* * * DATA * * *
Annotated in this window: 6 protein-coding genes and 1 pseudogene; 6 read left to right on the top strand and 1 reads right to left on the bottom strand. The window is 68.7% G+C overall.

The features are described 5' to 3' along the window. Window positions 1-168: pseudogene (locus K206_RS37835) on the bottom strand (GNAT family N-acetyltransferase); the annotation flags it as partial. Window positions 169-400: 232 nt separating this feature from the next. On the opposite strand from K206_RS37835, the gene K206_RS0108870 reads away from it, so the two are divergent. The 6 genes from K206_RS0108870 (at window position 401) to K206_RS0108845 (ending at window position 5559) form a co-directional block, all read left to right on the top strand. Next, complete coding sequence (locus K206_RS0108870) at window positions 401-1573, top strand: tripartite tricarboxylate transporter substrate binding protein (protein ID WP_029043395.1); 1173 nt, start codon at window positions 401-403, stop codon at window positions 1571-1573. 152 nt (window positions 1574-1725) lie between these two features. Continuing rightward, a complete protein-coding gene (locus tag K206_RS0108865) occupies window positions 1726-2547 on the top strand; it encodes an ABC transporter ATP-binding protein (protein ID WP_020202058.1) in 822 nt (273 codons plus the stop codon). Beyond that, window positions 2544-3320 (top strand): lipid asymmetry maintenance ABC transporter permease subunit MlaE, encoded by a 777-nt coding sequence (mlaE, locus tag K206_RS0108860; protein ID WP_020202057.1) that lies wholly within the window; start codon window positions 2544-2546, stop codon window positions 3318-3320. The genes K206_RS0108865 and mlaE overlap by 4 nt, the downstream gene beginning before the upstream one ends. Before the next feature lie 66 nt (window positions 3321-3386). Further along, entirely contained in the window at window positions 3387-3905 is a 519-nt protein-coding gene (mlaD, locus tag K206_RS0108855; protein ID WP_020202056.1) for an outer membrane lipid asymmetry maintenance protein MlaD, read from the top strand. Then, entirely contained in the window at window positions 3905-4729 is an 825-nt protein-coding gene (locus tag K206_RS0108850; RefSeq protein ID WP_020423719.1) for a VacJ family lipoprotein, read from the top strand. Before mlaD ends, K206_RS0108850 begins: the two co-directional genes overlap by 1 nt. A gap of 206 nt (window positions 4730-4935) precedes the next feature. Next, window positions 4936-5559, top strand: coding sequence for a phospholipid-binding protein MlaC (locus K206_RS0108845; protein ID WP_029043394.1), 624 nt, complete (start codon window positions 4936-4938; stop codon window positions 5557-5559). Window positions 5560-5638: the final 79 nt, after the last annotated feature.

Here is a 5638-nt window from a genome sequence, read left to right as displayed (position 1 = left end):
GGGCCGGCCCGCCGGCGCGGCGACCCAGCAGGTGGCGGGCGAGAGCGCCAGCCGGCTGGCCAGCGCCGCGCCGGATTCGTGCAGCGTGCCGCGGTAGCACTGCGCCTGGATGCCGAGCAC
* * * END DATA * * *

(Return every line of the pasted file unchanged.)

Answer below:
Annotated in this window: 6 protein-coding genes and 1 pseudogene; 6 read left to right on the top strand and 1 reads right to left on the bottom strand. The window is 68.7% G+C overall.

The features are described 5' to 3' along the window. Window positions 1-168: pseudogene (locus K206_RS37835) on the bottom strand (GNAT family N-acetyltransferase); the annotation flags it as partial. Window positions 169-400: 232 nt separating this feature from the next. On the opposite strand from K206_RS37835, the gene K206_RS0108870 reads away from it, so the two are divergent. The 6 genes from K206_RS0108870 (at window position 401) to K206_RS0108845 (ending at window position 5559) form a co-directional block, all read left to right on the top strand. Next, complete coding sequence (locus K206_RS0108870) at window positions 401-1573, top strand: tripartite tricarboxylate transporter substrate binding protein (protein ID WP_029043395.1); 1173 nt, start codon at window positions 401-403, stop codon at window positions 1571-1573. 152 nt (window positions 1574-1725) lie between these two features. Continuing rightward, a complete protein-coding gene (locus tag K206_RS0108865) occupies window positions 1726-2547 on the top strand; it encodes an ABC transporter ATP-binding protein (protein ID WP_020202058.1) in 822 nt (273 codons plus the stop codon). Beyond that, window positions 2544-3320 (top strand): lipid asymmetry maintenance ABC transporter permease subunit MlaE, encoded by a 777-nt coding sequence (mlaE, locus tag K206_RS0108860; protein ID WP_020202057.1) that lies wholly within the window; start codon window positions 2544-2546, stop codon window positions 3318-3320. The genes K206_RS0108865 and mlaE overlap by 4 nt, the downstream gene beginning before the upstream one ends. Before the next feature lie 66 nt (window positions 3321-3386). Further along, entirely contained in the window at window positions 3387-3905 is a 519-nt protein-coding gene (mlaD, locus tag K206_RS0108855; protein ID WP_020202056.1) for an outer membrane lipid asymmetry maintenance protein MlaD, read from the top strand. Then, entirely contained in the window at window positions 3905-4729 is an 825-nt protein-coding gene (locus tag K206_RS0108850; RefSeq protein ID WP_020423719.1) for a VacJ family lipoprotein, read from the top strand. Before mlaD ends, K206_RS0108850 begins: the two co-directional genes overlap by 1 nt. A gap of 206 nt (window positions 4730-4935) precedes the next feature. Next, window positions 4936-5559, top strand: coding sequence for a phospholipid-binding protein MlaC (locus K206_RS0108845; protein ID WP_029043394.1), 624 nt, complete (start codon window positions 4936-4938; stop codon window positions 5557-5559). Window positions 5560-5638: the final 79 nt, after the last annotated feature.

Here is a 5638-nt window from a genome sequence, read left to right as displayed (position 1 = left end):
GGGCCGGCCCGCCGGCGCGGCGACCCAGCAGGTGGCGGGCGAGAGCGCCAGCCGGCTGGCCAGCGCCGCGCCGGATTCGTGCAGCGTGCCGCGGTAGCACTGCGCCTGGATGCCGAGCAC